While most election attention has been focused on the U.S. House and Senate, Democrats are competing to capture governorships around the country, and also hope to flip a few state legislatures. With the 2020 Census approaching, many of the governors and state legislators elected tomorrow will have power in drawing the congressional boundaries that will be used starting in 2022.
Unless that power gets taken away from them. Three states — Colorado, Michigan and Utah — are voting on ballot measures to create independent commissions for redistricting, making it a nonpartisan process. These commissions are already in use in California and Arizona.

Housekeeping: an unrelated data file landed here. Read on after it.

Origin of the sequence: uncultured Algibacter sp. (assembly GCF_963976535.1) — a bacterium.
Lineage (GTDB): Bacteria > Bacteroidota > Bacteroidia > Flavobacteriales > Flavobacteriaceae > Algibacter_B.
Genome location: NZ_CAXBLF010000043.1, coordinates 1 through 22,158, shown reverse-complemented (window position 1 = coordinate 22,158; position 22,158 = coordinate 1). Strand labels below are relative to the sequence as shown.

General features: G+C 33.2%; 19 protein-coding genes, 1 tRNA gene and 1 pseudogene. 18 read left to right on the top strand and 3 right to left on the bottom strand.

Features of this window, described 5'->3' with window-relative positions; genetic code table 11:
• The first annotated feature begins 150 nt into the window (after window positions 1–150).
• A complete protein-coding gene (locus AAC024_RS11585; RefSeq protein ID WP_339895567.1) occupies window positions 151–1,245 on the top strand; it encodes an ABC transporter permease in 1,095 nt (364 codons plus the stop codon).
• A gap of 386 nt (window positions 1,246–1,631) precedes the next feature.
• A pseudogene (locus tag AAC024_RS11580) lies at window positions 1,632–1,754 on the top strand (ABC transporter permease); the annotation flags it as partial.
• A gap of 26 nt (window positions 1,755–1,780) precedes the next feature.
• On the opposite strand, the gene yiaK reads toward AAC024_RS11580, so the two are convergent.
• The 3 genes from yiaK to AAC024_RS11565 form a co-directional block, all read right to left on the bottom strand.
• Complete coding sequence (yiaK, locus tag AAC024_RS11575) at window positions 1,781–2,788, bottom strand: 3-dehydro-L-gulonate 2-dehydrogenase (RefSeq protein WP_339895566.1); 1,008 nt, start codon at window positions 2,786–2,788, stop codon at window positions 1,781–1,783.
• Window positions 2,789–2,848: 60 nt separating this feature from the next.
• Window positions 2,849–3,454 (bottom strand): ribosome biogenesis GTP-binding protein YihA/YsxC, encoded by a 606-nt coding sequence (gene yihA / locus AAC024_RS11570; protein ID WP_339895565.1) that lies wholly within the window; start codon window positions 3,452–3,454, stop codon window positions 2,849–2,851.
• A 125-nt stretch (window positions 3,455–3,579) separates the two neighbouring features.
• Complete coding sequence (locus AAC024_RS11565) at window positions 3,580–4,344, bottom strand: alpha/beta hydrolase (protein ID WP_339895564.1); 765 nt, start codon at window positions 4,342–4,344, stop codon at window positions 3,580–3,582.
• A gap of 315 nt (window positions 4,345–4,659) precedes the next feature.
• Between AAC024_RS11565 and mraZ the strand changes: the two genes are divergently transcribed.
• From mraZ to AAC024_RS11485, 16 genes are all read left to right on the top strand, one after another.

Partisan gerrymanders have also been increasingly challenged in courts. Pennsylvania’s districts, drawn by Republicans after the 2010 census, had to be tossed out after a state Supreme Court decision in January. The new map will be used for the first time this election, presenting Democrats with several pickup opportunities.
North Carolina’s Republican-drawn districts were also struck down in August, but the courts decided that there wasn’t enough time to redraw the boundaries before November. North Carolina narrowly voted for Trump and Romney in the 2016 and 2012 presidential elections, but 10 of the state’s 13 current representatives are Republican. Gerrymanders aren’t immune to waves, though — three of these GOP-held seats are rated toss-up or lean Republican by Cook Political Report.